I don’t like uncalled-for threats, and I don’t like the suggestion that I may be a liar, before I’ve even opened my mouth.

I ignored all the idle threats.

They didn’t visit me. I have a feeling that they wouldn’t be allowed to enter the building if they tried. Neither did they take me to court. It would have been difficult for them to do so, as they don’t even know who I am. The letters are always addressed to  “The addressee”, or some such nonsense.

Having used up all of their tactics to no avail, they then started right back at the beginning, with a repeat of their very first threatening letter to me, and now they’re systematically the whole rigmarole all over again.

The whole thing has made me quite cranky – in the American way (bad-tempered or irritable), but it’s given me a great idea.

A lot of the art in the famous Tate Modern art gallery is considered by many to be pretty cranky – in the British way (eccentric or strange), and some of the work submitted for the Annual Turner Prize is no exception – Tracey Emin’s ‘unmade bed’ being a famous, and controversial example.

I’d like to submit an arwork to the Turner Prize contest. I need an old TV which has had its guts ripped out. I couldn’t use a functional one, as I’d need a TV licence for that. I’ll tear up all of the many letters I’ve received from the TV licencing company, and artistically paste them on the TV sceen, making sure that the visitors and judges get the gist of what is written on them. My entry will be titled “Slapstick TV.”

I think it could be a winner.

The Daily Post #Cranky

©Jane Paterson Basil

Unravelled

You pursued me, pretended to love me, when all you wanted was control.

The day you met my kids in that cafe, you encouraged them to misbehave – made believe it was a harmless game. You played like a fun guy to make them like you, but you were a fungus of the most poisonous kind, killing my mind.

Your behaviour changed on the day you moved into my place, taking control of every corner of my life. You held the money and you chose my clothes. Soon I was clad in ugly rags. You bought the food, yet said we had no money for my children’s shoes.

When I wanted to stop eating meat, you bought half a pig.

When I planned to give up chocolate, you showered me with the goo. You even bought me a man’s tee shirt that said “Dip me in chocolate and throw me to the lesbians”. How could I possibly have worn that?

You bought me another that was steeped in chocolate fragrance.

You asked me what was my favourite fragrance, bought it for another woman and made sure I saw it. You wanted me to think it wass for me, and I did, giving you the opportunity to tell me it was for Kaye.

You had fun with that nasty little game, and Kaye always played along. I was meant to see the expression on your face when you spotted her in the street, and you both intended to make me feel humiliated as you flirted with each other.

I saw Kaye try to play the same tricks with other men while their wives were present, but none of them played along.

You made me sell my house, and we moved. You adult son came to live with us, and the two of you made it clear that me and my children had no rights. You ganged up on us, making the most unreasonable rules. We were there for over a year before I discovered that my name was not on the deeds. You had stolen the home that I paid for. Meanwhile your son was stealing money, and you were blaming my oldest child. I laid a trap, and proved it was him. When I spoke to you about it, you stammered, looked lost, and then became angry.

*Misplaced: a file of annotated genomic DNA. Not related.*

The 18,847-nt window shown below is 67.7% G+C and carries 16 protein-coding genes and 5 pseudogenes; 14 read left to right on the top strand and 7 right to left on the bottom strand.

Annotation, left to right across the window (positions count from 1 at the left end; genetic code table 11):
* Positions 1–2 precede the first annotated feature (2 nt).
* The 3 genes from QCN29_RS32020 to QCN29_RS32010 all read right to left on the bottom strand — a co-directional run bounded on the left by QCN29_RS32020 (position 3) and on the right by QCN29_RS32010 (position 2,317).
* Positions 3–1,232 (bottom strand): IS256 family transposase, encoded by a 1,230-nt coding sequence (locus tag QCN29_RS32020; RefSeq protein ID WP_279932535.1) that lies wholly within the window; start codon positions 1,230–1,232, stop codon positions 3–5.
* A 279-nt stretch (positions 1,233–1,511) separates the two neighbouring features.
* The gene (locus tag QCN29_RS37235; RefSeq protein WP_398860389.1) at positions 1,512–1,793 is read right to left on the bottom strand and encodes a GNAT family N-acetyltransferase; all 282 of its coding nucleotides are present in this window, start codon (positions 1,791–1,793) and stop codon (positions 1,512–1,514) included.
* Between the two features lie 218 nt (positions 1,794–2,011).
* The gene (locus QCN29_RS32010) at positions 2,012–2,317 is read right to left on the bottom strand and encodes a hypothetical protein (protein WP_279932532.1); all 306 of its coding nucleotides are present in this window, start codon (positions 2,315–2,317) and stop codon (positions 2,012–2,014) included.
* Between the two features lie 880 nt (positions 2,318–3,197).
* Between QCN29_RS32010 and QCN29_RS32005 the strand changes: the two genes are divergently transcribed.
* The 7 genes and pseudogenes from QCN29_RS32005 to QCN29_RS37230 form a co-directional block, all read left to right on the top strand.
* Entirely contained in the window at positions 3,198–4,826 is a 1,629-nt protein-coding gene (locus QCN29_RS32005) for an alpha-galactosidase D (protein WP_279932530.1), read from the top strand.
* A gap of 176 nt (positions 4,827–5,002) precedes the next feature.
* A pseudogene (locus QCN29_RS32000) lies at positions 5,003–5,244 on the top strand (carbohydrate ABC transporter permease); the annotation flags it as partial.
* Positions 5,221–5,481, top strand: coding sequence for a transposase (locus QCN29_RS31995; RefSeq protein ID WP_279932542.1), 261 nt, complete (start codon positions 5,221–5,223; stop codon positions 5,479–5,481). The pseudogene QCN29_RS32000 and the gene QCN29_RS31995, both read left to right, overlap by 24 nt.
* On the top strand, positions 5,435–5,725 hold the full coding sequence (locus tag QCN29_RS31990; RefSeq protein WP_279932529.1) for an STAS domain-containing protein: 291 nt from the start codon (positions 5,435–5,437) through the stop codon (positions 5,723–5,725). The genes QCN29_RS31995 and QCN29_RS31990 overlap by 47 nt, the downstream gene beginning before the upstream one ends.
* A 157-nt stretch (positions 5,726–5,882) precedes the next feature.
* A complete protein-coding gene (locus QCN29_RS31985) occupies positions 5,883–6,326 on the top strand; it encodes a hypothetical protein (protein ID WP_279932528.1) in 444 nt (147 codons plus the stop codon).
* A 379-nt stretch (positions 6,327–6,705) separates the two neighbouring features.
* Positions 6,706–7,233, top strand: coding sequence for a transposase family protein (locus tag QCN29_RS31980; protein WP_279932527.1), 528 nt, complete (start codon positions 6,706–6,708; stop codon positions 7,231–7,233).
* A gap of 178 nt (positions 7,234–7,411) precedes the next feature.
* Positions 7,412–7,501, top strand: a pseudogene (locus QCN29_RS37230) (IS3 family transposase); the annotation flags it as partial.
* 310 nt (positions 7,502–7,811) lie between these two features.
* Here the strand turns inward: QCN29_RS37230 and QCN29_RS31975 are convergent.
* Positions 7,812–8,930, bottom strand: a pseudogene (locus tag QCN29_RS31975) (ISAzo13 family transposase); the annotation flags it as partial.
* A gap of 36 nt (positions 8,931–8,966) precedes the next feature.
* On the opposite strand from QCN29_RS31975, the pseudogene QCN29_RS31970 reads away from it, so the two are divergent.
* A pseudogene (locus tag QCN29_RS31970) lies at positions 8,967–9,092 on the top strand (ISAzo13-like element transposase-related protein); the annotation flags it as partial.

“What abot Sarah,” you yelled, “she left her bag in the hall when she came home from school.”

That was one of the rules; my girls were not to leave their bags in the hall even for a moment. Sarah had gone to the bathroom before putting her bag away.

You fathered my two youngest children, and used them as a weapon against me, spoiling them and bullting them in turns, being deliberately inconsistant, making empty threats so that they ended up confused and warped by you.

You made me feel ugly and unappealing. I did my best to please you, but that only made it worse. Other men found me attractive, and even tried to steal me from you. At least three of them went to great lengths, but ai came to the conclusion that they were all crazy – why would they want someone as disgusting as me?

I shut myself off from friends as you humiliated me whenever there was an audience. If anyone came to dinner you would push you plate away, saying the food I’d carefully cooked looked too horrible to eat.

If I made an effort to look nice, you’d glance at me then turn away, as if my repulsiveness made your eyes hurt. The more I tried to please you, the worse you became. I could tell a thousand stories of your dirty antics, but I’m bored with talking about it.

You denied your warped psychology – tried to make me believe I was paranoid, and it worked. For a long time I felt too pathetic to leave you. You made me think I was too useless to survive on my own. It was only after I finally got away that I found out the worst of your crimes.

I must have been blind not to have seenwhat you were. The clues were there every time we walked down the street.

You should have gone to prison; for a while, that was what I wanted, but it was not my choice to make. When the secret reached the ears of the man who broke your ribs in revenge for what you did, you thought his sin was greater than yours, which goes to show just how sick you are.

You tried to unravel me, and for a while it looked as if you had, but I survived, and now I understand, it was you who was unravelled. My mother once said you were inadequate, looking sad as she spoke those words. She was a kind woman. I wonder if she knew what an understatement she’d made.

The Daily Post #Unravel

©Jane Paterson Basil